REGINA — Sorting cattle that can convert five pounds of feed into a pound of beef from those that need twice the amount of feed is among the goals of a genetics research project.
The Canadian Simmental Association has almost completed a $3.5 million initiative to genetically detect the most fertile, most feed efficient and best meat animals.
The work started in 2011, and the plan is to genotype the most influential Sim-mental sires to fit that piece of the puzzle into breeding programs.
As well, Livestock Gentec and the University of Alberta are working with Beefbooster Inc. and Deseret Ranches of Alberta to analyze cattle.
The two groups already had extensive phenotypic performance records that could be tied into the array of information derived from DNA.
“As our genetic tools get better, that accuracy will improve even higher so at weaning we could have calves that will make good feeding cattle and we shouldn’t keep them as young breeding bulls, and these females are going to make really good cows because they have high fertility and high feed efficiency,” said beef researcher John Basarab, who works with Livestock Gentec.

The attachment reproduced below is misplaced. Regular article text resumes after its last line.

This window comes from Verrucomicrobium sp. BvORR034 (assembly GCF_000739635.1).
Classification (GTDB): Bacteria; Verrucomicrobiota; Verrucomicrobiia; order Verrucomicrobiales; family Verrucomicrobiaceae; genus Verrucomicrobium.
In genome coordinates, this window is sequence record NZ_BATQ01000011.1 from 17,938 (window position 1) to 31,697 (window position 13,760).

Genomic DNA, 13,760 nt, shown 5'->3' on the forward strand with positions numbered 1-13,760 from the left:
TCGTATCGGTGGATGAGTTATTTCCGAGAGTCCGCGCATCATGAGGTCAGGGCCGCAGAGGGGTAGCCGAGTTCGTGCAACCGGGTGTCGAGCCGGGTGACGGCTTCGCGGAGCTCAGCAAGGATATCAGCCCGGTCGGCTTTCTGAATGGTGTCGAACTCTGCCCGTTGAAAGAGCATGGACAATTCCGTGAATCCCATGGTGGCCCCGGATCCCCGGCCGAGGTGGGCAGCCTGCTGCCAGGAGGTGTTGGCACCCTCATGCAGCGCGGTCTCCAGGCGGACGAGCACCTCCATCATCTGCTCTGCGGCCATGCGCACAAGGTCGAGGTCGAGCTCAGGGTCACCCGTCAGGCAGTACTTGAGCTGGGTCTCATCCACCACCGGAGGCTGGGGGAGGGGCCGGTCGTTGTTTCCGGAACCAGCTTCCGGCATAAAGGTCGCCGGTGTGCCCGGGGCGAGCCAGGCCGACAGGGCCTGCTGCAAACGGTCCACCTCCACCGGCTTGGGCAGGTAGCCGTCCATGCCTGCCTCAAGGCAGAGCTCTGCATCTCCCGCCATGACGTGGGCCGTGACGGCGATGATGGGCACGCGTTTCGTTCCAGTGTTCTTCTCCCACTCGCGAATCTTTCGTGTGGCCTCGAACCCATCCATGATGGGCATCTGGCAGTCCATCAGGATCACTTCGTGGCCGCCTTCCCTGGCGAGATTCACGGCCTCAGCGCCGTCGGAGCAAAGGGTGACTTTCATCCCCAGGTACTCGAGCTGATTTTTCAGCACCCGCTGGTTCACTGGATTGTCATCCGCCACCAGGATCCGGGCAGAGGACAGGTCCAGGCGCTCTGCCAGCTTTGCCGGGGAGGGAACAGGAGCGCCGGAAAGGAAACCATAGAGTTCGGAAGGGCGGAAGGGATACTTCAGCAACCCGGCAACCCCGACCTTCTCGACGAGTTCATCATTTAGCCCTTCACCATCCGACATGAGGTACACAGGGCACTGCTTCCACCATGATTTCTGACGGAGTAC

The Simmental initiative included genotyping as well as practical work such as meat quality research.
“At the end of the day we are a food product,” said Sandy Russell, who has been working with the Sim-mental association.
Part of the research included rib dissection by collecting samples at packing plants, she told a genomics conference held during Canadian Western Agribition .
Researchers measured total weight and assessed lean weight, subcutaneous fat, seam fat, bone and body fat. It is hoped that more detailed genetic information will allow producers to separate good performers from poor ones. The industry also wants to build custom made genetic panels that more closely align with what the breed can do.
“We knew there are breed variations. We knew some of the commercial panels were not working for our breed,” Russell said.
Breeders have not been completely in the dark because they have had predictions from expected progeny differences, which uses traits to produce a statistic to estimate how a bull’s offspring may turn out.
One of the problems is that many people do not understand the final numbers, said Kajal Devani, director of breed development for the Canadian Angus Association.
EPDs are calculated using phenotypic information such as birth, weaning and yearling weight. It is a prediction of genetic merit that includes the performance of the parents and the offspring. The pedigrees need to be correct because the EPD numbers are irrelevant if there is a mistake.
Genomics have helped verify parentage because at times pedigrees are incorrect, she said.
Another challenge is that beef producers lag behind other meat producing groups.
“We have made a significant amount of difference based on these tools and unfortunately the competition has made better use of these tools and has made stronger strides in production efficiencies that are incomparable to us,” she said.